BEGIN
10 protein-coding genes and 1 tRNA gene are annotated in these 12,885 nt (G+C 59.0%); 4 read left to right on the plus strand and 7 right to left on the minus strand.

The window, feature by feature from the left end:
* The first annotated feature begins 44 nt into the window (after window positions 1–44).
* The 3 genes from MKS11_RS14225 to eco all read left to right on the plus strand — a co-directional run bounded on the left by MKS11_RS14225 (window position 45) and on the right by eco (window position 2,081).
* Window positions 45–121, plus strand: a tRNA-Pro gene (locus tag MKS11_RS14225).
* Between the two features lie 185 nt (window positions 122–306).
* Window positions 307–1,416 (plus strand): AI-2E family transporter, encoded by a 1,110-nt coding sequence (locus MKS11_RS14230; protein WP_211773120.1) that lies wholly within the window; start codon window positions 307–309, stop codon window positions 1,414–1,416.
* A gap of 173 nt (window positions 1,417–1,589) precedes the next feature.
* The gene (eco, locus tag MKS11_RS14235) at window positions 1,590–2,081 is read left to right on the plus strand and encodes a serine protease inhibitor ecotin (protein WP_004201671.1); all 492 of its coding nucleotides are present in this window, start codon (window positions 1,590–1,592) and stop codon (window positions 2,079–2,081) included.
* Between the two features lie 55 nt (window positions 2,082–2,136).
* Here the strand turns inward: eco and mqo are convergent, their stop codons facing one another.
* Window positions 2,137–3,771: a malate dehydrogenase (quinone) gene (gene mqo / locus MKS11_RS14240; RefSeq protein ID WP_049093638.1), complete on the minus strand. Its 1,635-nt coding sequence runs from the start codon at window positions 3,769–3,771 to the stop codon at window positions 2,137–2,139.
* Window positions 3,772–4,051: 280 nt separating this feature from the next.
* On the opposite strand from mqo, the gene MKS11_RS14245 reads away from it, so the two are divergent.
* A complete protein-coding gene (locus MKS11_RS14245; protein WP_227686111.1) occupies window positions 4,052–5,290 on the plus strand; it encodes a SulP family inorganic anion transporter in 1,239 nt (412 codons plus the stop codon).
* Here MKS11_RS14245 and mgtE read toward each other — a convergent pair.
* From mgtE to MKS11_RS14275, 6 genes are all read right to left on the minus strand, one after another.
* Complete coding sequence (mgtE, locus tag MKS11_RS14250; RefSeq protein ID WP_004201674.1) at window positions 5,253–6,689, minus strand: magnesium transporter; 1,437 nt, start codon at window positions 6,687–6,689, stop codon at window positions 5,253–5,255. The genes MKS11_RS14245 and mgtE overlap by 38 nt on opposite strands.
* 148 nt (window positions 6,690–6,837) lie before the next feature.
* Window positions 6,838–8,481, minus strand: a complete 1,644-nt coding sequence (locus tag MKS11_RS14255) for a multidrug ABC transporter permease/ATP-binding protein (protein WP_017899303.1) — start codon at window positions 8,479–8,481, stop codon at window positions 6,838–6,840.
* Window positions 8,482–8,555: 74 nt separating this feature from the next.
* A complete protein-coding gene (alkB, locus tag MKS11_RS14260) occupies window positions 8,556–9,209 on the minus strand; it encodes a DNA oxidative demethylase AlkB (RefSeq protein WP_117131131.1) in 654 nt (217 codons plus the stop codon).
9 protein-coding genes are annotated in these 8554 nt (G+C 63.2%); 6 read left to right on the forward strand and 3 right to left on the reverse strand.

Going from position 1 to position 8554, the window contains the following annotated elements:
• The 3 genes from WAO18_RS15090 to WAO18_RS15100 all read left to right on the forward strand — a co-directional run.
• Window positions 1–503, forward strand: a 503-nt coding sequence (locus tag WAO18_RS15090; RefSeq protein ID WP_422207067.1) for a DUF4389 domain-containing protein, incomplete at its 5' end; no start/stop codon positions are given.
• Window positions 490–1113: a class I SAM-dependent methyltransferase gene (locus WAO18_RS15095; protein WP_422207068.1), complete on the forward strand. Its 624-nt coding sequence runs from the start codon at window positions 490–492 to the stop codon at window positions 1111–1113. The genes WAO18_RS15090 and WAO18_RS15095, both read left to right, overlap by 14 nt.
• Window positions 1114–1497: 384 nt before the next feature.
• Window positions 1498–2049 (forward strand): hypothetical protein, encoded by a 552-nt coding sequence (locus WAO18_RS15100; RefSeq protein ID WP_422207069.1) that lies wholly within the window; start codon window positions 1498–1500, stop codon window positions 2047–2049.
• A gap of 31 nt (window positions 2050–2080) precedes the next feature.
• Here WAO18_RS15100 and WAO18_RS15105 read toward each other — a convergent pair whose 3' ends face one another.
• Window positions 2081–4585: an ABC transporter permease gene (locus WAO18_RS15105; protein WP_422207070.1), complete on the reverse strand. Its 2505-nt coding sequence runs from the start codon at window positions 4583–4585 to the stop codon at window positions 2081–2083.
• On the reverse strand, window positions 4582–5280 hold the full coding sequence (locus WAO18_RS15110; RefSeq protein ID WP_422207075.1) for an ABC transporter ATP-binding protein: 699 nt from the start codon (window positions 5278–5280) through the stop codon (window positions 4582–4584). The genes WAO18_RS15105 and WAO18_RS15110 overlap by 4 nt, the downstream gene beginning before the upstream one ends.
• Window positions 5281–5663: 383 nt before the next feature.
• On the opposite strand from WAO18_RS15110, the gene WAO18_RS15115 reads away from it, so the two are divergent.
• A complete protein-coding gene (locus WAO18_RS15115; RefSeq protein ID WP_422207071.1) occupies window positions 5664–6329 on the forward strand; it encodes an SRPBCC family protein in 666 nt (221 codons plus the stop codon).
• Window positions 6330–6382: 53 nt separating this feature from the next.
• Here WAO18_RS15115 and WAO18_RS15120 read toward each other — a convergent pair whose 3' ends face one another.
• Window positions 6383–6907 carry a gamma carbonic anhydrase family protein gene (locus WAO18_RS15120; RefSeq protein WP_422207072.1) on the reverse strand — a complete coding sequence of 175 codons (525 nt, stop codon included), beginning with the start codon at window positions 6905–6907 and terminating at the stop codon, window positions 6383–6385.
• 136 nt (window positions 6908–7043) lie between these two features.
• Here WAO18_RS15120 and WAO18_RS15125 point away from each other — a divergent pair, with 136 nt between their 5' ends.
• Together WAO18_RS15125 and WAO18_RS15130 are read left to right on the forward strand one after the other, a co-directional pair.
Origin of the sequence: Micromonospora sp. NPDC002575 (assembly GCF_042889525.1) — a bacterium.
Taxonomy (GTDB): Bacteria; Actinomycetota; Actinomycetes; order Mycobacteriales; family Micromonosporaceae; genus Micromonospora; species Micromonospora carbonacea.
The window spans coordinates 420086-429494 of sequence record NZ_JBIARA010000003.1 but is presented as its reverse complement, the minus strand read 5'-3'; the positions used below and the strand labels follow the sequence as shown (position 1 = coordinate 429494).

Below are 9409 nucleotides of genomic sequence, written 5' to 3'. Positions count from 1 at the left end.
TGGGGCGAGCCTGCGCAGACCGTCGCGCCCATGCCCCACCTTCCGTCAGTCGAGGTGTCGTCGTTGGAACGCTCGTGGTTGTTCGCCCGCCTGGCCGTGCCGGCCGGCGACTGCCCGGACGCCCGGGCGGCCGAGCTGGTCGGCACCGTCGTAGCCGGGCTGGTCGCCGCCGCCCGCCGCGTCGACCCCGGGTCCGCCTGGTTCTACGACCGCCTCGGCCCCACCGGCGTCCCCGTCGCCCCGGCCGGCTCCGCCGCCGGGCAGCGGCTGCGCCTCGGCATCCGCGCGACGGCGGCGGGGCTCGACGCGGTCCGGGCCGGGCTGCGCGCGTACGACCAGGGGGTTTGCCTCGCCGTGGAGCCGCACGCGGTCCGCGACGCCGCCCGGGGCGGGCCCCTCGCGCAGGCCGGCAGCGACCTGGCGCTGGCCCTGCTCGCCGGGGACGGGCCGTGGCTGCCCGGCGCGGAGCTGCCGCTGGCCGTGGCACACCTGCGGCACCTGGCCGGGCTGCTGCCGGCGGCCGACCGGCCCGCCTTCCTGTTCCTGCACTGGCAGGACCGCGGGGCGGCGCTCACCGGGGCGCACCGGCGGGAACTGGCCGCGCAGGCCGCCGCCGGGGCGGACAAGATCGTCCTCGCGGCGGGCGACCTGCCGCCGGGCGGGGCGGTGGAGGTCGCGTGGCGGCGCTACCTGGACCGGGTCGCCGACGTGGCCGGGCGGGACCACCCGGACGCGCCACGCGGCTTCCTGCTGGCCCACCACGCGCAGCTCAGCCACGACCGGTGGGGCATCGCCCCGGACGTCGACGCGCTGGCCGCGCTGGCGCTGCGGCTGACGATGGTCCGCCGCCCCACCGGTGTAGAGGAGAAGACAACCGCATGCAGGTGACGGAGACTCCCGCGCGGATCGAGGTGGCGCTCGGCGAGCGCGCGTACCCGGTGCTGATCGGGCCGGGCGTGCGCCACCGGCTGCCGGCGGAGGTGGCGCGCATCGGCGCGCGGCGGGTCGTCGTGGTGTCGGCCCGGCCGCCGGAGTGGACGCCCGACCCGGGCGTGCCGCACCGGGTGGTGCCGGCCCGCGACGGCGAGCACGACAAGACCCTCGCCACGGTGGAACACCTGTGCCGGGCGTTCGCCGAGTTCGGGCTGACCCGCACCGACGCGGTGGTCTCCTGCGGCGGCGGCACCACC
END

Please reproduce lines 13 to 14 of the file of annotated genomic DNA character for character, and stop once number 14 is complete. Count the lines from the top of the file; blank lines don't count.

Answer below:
* Window positions 3,772–4,051: 280 nt separating this feature from the next.
* On the opposite strand from mqo, the gene MKS11_RS14245 reads away from it, so the two are divergent.